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Book Review: Souls like Stars: Renew Your Mind, Heal Your Heart, Unveil Your Shine

Are you where you want to be in life? Or do you feel things from your past are holding you back? In Souls like Stars: Renew Your Mind, Heal Your Heart, Unveil Your Shine, Margaret Nagib takes readers through a guided workbook on finding freedom and transformation in their lives today.

Souls like Stars is an unapologetically Christian workbook where the goal is to become free from past bondage and have a better relationship with God. The chapters are lengthy with each one running about 20 pages, but roughly five pages in each chapter are full page photographs. Throughout the workbook, Nagib shares case studies from clients who worked through difficult circumstances to encourage readers and help them apply what they learn. Most pages have questions with room for readers to write lengthy responses based on what they read, which may be intimidating for those who are not accustomed to journaling.

Her introduction to the workbook includes some suggestions on how to get the most out of it. Readers are encouraged to set aside time to first quiet the mind by listening to recommended Christian songs that are easily found on YouTube. She suggests readers listen to the same songs after completing each chapter to reinforce the core themes of moment, hope, desire, known, feel, true, forgive, whole, connect, and shine.

Some pages have an odd layout. When there are two columns, sometimes there will be a question in the left column at the top of the page with room to write but then the right column does not have the question until about a third of the way down. I do not know why it was written that way. Perhaps to prompt the reader to respond to the questions on the left side before the ones on the right side.

Although Souls like Stars is based on biblical practices and principles for living, it does not require readers to have a thorough understanding of the Bible or be well-versed in scripture. But some exercises in the workbook may be tough for an individual to do on their own regardless of their spiritual background.

For example, one question invites readers to reflect on a time when they were more emotionally alive. Someone with a traumatic background or in a particularly difficult place might find this upsetting and not be able to work through it on their own. In cases like that, it might be helpful to processes exercises with a therapist.

Each chapter requires a significant amount of time to reflect before answering the questions. This is not the workbook for concrete thinkers who want to fill in the blank and respond to questions with facts. Rather it is an opportunity for people to become introspective and invite God to speak to them about a particular topic.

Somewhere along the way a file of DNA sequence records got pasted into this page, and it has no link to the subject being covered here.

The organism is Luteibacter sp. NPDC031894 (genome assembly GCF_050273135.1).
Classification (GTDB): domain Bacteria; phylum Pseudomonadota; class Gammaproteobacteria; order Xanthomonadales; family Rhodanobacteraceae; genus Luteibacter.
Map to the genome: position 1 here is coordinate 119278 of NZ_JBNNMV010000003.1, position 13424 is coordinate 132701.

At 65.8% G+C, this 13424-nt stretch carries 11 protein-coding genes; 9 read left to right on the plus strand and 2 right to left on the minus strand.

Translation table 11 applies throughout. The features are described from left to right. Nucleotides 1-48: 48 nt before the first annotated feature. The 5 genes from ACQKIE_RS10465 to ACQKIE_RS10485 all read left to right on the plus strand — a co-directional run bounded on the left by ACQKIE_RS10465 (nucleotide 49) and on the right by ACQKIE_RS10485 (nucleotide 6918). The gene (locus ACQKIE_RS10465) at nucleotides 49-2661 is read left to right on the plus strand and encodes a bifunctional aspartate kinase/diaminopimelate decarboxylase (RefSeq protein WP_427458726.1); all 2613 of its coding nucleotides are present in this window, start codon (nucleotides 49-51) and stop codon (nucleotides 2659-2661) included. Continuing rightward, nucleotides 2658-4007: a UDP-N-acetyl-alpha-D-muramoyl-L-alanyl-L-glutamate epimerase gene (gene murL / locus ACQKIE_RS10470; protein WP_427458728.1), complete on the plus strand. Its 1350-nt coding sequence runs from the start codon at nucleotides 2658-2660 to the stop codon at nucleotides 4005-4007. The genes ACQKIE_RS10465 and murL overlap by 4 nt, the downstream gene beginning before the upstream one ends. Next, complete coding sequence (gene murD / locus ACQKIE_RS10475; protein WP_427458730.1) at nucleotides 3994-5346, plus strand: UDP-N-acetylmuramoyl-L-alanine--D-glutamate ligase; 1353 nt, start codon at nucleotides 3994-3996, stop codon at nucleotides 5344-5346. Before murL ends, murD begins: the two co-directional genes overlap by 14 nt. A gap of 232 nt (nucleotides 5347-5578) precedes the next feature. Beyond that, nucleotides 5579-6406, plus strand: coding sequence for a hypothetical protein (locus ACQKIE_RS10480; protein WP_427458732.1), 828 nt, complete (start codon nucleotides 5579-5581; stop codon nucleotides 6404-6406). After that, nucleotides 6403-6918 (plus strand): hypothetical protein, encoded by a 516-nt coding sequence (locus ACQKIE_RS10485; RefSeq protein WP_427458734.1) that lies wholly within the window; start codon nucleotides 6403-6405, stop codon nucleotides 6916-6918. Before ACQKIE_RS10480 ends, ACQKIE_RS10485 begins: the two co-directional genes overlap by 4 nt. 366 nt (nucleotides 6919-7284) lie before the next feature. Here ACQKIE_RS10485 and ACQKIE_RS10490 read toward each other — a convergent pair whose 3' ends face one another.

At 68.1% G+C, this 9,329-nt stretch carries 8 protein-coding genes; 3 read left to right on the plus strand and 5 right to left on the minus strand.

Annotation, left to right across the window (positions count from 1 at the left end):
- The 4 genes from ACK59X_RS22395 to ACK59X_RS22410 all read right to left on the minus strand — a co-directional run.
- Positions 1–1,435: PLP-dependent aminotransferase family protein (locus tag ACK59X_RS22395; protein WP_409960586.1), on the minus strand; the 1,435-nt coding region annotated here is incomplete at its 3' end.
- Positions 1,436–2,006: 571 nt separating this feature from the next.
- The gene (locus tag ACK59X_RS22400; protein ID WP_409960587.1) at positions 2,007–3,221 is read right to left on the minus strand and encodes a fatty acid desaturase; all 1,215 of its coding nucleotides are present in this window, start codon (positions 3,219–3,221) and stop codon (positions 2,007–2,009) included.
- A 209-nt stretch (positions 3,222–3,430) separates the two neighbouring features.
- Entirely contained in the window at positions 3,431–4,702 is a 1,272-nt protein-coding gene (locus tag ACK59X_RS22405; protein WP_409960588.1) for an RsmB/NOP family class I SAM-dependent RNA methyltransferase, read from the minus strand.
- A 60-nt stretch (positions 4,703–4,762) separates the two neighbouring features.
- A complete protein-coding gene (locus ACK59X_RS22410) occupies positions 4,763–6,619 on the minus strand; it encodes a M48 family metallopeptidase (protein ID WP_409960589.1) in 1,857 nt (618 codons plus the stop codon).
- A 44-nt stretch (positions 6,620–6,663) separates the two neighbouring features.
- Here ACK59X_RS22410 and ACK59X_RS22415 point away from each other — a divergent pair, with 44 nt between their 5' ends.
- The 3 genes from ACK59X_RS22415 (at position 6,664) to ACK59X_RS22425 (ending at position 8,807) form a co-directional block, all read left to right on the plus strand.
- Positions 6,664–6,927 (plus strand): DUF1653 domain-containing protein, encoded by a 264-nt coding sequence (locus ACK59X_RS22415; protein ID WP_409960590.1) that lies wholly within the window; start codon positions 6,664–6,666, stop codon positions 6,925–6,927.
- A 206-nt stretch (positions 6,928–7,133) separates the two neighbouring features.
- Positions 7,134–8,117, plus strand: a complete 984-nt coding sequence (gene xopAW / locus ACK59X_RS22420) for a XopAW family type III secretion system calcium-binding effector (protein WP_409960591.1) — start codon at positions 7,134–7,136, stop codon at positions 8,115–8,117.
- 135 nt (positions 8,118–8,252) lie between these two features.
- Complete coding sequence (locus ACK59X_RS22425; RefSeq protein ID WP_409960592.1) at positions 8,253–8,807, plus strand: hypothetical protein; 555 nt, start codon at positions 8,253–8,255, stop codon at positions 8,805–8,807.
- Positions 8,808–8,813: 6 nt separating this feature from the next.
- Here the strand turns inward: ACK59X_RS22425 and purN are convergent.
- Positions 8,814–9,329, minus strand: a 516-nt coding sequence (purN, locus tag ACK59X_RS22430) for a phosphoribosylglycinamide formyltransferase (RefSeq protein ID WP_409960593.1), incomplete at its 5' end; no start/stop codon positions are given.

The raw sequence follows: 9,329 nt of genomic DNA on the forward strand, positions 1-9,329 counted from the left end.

Although there are exercises with clear applications, they are still time intensive. In the chapter on hope, Nagib invites readers to set goals for emotional, physical, and spiritual growth. After listing goals, the next step is to list some thoughts about one’s ability to reach those goal and the specific paths to getting there. It is not a section I was expecting to see. However, principles about planning and goal-setting can be applied to the spiritual life as much as any other area of life.

Although the book is designed for Christian readers, non-Christians may find some of the content and principles to be helpful and enjoy the challenge of reflecting on these areas of life. Those who are completely opposed to the idea of God would have difficulty with this workbook because of its reliance on scripture and an underlying goal of pursuing a relationship with God.

Although I am enjoying the workbook, I have been challenged because these are not easy questions with easy answers. And I have found it difficult to do each session on one setting. I found that I needed to split some sessions over two days since it can be intense. However, people like me, who may spend too much time in their heads, will appreciate the guidance that gets people more in tune with the heart.

Souls like Stars: Renew Your Mind, Heal Your Heart, Unveil Your Shine

Baxter Press, April 2017

Paperback, 232 pages

Book Review: Souls like Stars: Renew Your Mind, Heal Your Heart, Unveil Your Shine

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Tina Arnoldi

Tina Arnoldi is a licensed professional counselor with a practice in Charleston South Carolina who primarily treats depression and anxiety. As a former technology director, she is especially interested in the impact of the internet on mental health. Read her Psych Central book reviews and learn about her practice at

APA Reference
Arnoldi, T. (2018). Book Review: Souls like Stars: Renew Your Mind, Heal Your Heart, Unveil Your Shine. Psych Central. Retrieved on November 26, 2020, from
Scientifically Reviewed
Last updated: 20 Sep 2018
Last reviewed: By a member of our scientific advisory board on 20 Sep 2018
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